Scammers wasting no time capitalizing on Haiti quake

Scammers wasting no time capitalizing on Haiti quake »Play Video
Fairfax County Urban Search and Rescue team personnel deployed by USAID load a cargo plane with several tons of supplies bound for Haiti, in Sterling, Va.
A major disaster like the earthquake in Haiti brings out the good in people wanting to help, but it also brings out the scammers looking to make a quick buck.

The Internet has already been flooded with postings on message boards, Facebook, YouTube, Twitter -- you name it -- asking for donations to help.

Many are legit, but some are not.

Rebecca Sherrell, the charities program manager in the Washington Secretary of State's office, says crooks come out of the woodwork during major disasters.

"They try and take advantage of people that want to help in these tragedies, so we ask donors to be very very careful and ask a lot of questions," she said.

A lot of the postings and e-mails soliciting donations ask people to send money via text message, but be sure the charity is legit.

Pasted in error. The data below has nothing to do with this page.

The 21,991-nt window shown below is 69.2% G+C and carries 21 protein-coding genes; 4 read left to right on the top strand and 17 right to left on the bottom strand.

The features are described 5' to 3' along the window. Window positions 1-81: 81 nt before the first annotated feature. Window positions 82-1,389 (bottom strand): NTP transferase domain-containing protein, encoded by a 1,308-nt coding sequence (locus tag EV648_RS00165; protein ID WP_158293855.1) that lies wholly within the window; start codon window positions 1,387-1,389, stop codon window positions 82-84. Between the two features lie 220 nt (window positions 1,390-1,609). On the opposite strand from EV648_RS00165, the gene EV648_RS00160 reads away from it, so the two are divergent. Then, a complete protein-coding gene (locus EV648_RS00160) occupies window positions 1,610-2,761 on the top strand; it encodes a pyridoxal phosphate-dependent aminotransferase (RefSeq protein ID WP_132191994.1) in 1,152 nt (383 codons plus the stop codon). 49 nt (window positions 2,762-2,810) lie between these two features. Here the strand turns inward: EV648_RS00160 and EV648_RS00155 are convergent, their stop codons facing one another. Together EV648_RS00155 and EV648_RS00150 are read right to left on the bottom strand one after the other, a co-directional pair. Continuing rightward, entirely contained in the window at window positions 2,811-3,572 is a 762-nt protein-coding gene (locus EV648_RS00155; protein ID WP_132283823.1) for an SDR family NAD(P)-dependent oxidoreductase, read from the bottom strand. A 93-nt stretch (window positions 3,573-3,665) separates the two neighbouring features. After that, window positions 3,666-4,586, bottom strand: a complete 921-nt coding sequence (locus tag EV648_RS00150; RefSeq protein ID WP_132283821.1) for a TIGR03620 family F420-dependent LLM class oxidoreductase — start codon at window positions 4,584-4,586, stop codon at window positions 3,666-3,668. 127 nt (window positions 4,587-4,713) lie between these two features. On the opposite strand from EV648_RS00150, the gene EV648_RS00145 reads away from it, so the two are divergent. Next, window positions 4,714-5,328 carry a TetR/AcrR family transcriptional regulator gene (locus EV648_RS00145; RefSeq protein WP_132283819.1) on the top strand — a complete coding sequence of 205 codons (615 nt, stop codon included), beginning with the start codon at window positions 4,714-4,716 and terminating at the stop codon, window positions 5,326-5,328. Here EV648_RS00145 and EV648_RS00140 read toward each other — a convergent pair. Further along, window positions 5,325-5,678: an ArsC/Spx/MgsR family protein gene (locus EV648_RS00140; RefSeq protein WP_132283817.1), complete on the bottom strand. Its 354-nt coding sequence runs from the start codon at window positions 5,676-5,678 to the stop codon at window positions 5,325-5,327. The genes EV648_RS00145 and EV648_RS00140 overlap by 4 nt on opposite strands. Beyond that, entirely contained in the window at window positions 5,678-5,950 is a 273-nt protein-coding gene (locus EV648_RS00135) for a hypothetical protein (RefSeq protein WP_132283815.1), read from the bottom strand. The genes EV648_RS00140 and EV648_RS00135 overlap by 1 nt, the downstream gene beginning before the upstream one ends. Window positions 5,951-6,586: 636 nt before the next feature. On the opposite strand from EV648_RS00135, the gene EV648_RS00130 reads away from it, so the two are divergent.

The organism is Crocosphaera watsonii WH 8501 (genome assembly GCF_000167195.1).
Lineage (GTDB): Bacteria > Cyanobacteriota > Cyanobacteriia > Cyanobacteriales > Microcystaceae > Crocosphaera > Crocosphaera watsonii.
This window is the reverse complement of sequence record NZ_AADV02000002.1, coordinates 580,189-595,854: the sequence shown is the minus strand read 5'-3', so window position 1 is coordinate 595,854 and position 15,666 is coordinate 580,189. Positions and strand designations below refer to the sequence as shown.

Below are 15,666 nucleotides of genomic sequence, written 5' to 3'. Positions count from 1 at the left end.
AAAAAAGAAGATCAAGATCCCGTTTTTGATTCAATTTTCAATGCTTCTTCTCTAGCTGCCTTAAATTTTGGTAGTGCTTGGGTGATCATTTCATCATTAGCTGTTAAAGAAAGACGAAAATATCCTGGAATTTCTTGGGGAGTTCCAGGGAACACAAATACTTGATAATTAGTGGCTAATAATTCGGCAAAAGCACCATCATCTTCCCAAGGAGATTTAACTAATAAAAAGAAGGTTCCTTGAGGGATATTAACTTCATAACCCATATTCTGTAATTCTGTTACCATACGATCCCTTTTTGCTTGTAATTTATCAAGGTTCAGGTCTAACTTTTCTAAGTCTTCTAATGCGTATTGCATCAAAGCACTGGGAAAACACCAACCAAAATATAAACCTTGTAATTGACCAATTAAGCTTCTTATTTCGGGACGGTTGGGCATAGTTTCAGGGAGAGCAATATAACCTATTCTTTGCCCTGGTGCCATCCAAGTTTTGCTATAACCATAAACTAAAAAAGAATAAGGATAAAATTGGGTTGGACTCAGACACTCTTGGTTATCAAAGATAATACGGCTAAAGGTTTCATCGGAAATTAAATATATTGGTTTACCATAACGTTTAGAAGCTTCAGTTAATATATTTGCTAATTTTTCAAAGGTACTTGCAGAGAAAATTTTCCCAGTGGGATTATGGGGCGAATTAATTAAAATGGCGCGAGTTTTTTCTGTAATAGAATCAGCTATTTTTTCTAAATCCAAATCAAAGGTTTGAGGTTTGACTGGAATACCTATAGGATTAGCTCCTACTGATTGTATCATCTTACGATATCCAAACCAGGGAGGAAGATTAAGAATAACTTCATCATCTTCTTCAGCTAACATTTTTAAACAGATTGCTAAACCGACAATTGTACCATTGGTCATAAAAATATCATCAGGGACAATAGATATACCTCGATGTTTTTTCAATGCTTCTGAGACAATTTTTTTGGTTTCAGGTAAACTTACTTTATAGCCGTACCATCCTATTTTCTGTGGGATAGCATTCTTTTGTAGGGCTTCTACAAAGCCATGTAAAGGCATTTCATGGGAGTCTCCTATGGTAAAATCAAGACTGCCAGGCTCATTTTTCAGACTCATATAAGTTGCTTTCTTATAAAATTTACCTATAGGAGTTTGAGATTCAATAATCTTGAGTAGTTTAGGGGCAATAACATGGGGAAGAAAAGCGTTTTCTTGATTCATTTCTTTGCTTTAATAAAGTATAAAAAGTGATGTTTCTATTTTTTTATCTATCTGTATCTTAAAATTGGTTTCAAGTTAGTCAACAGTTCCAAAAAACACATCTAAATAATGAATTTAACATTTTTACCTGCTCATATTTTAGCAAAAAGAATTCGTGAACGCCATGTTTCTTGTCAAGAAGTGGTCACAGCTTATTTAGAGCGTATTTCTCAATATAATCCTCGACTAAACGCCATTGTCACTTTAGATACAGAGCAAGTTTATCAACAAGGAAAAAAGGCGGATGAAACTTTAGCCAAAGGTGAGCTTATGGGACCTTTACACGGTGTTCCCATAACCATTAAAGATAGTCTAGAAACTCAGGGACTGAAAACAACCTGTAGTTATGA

Verizon Wireless, T-Mobile and AT&T Wireless can donate by texting "Haiti" to 90999. You will get a confirmation message. If you reply "Yes," you will donate $10 to the Red Cross.

This is real, but you have be certain you're using the legitimate code: 90999.

You also need to be wary of phone calls or e-mails asking for money. If you get a call, ask these questions:

- Where are you located?

- Are you registered in Washington State?

- How will my donation be used?

- What percentage actually goes to help the quake victims?

"The solicitor should be very willing and take the time to answer any questions," Sherrell says. "Anything rushed or 'we've got to have it now' type of an attitude, to me that's a red flag and you probably don't want to follow up with a donation."

Also ask them to send you information. Even in an emergency situation like the earthquake in Haiti, a legitimate charity will be happy to do so.

At my house we have a rule of not giving money to phone solicitors. You just can't really tell who is on the other end of the line.

And if it's a paid solicitor, as much as 90 percent of your donated dollar could go to the telemarketing firm.

Same thing with e-mail donations. I never click on the donate link because I can't be sure it's not going to a phishing site or other scam service.

To play it safe I send a check directly to the charity or go online directly to the group's Web site.

For more information